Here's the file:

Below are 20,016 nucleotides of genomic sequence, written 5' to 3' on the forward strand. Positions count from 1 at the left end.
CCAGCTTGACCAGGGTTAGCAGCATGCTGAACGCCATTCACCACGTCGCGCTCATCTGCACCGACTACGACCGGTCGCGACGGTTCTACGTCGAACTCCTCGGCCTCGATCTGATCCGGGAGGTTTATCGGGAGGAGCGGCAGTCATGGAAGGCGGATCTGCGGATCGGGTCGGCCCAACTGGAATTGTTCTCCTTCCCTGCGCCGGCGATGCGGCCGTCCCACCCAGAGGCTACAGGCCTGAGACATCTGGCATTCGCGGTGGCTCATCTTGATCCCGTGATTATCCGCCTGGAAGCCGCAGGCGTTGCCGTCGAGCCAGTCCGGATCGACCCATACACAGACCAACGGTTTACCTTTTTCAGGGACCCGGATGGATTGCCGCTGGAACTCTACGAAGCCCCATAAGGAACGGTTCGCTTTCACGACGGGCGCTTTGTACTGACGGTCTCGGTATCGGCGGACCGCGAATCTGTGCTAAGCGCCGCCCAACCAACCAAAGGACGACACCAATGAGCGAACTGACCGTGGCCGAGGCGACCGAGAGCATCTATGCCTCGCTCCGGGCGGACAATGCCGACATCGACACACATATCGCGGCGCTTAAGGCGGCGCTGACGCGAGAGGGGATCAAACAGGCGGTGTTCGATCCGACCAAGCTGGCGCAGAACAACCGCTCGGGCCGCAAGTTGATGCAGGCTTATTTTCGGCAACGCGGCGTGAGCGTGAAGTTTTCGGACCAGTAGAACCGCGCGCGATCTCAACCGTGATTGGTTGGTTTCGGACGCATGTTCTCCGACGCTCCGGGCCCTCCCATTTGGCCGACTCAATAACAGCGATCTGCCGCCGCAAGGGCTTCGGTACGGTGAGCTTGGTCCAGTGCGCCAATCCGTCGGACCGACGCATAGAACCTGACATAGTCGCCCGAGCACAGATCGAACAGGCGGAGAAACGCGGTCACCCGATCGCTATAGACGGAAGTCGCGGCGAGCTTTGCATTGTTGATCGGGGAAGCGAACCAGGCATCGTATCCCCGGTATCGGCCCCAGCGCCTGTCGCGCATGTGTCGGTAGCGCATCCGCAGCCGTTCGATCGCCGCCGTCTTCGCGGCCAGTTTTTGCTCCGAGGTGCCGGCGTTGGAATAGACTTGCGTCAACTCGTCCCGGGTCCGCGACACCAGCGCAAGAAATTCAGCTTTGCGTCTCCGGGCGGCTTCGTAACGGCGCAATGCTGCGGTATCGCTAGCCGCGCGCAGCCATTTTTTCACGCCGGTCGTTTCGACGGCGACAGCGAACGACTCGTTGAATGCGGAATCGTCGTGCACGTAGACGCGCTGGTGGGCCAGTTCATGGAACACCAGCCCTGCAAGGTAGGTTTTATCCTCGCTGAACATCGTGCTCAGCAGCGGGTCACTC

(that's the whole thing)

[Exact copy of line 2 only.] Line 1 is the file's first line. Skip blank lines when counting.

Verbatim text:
CCAGCTTGACCAGGGTTAGCAGCATGCTGAACGCCATTCACCACGTCGCGCTCATCTGCACCGACTACGACCGGTCGCGACGGTTCTACGTCGAACTCCTCGGCCTCGATCTGATCCGGGAGGTTTATCGGGAGGAGCGGCAGTCATGGAAGGCGGATCTGCGGATCGGGTCGGCCCAACTGGAATTGTTCTCCTTCCCTGCGCCGGCGATGCGGCCGTCCCACCCAGAGGCTACAGGCCTGAGACATCTGGCATTCGCGGTGGCTCATCTTGATCCCGTGATTATCCGCCTGGAAGCCGCAGGCGTTGCCGTCGAGCCAGTCCGGATCGACCCATACACAGACCAACGGTTTACCTTTTTCAGGGACCCGGATGGATTGCCGCTGGAACTCTACGAAGCCCCATAAGGAACGGTTCGCTTTCACGACGGGCGCTTTGTACTGACGGTCTCGGTATCGGCGGACCGCGAATCTGTGCTAAGCGCCGCCCAACCAACCAAAGGACGACACCAATGAGCGAACTGACCGTGGCCGAGGCGACCGAGAGCATCTATGCCTCGCTCCGGGCGGACAATGCCGACATCGACACACATATCGCGGCGCTTAAGGCGGCGCTGACGCGAGAGGGGATCAAACAGGCGGTGTTCGATCCGACCAAGCTGGCGCAGAACAACCGCTCGGGCCGCAAGTTGATGCAGGCTTATTTTCGGCAACGCGGCGTGAGCGTGAAGTTTTCGGACCAGTAGAACCGCGCGCGATCTCAACCGTGATTGGTTGGTTTCGGACGCATGTTCTCCGACGCTCCGGGCCCTCCCATTTGGCCGACTCAATAACAGCGATCTGCCGCCGCAAGGGCTTCGGTACGGTGAGCTTGGTCCAGTGCGCCAATCCGTCGGACCGACGCATAGAACCTGACATAGTCGCCCGAGCACAGATCGAACAGGCGGAGAAACGCGGTCACCCGATCGCTATAGACGGAAGTCGCGGCGAGCTTTGCATTGTTGATCGGGGAAGCGAACCAGGCATCGTATCCCCGGTATCGGCCCCAGCGCCTGTCGCGCATGTGTCGGTAGCGCATCCGCAGCCGTTCGATCGCCGCCGTCTTCGCGGCCAGTTTTTGCTCCGAGGTGCCGGCGTTGGAATAGACTTGCGTCAACTCGTCCCGGGTCCGCGACACCAGCGCAAGAAATTCAGCTTTGCGTCTCCGGGCGGCTTCGTAACGGCGCAATGCTGCGGTATCGCTAGCCGCGCGCAGCCATTTTTTCACGCCGGTCGTTTCGACGGCGACAGCGAACGACTCGTTGAATGCGGAATCGTCGTGCACGTAGACGCGCTGGTGGGCCAGTTCATGGAACACCAGCCCTGCAAGGTAGGTTTTATCCTCGCTGAACATCGTGCTCAGCAGCGGGTCACTC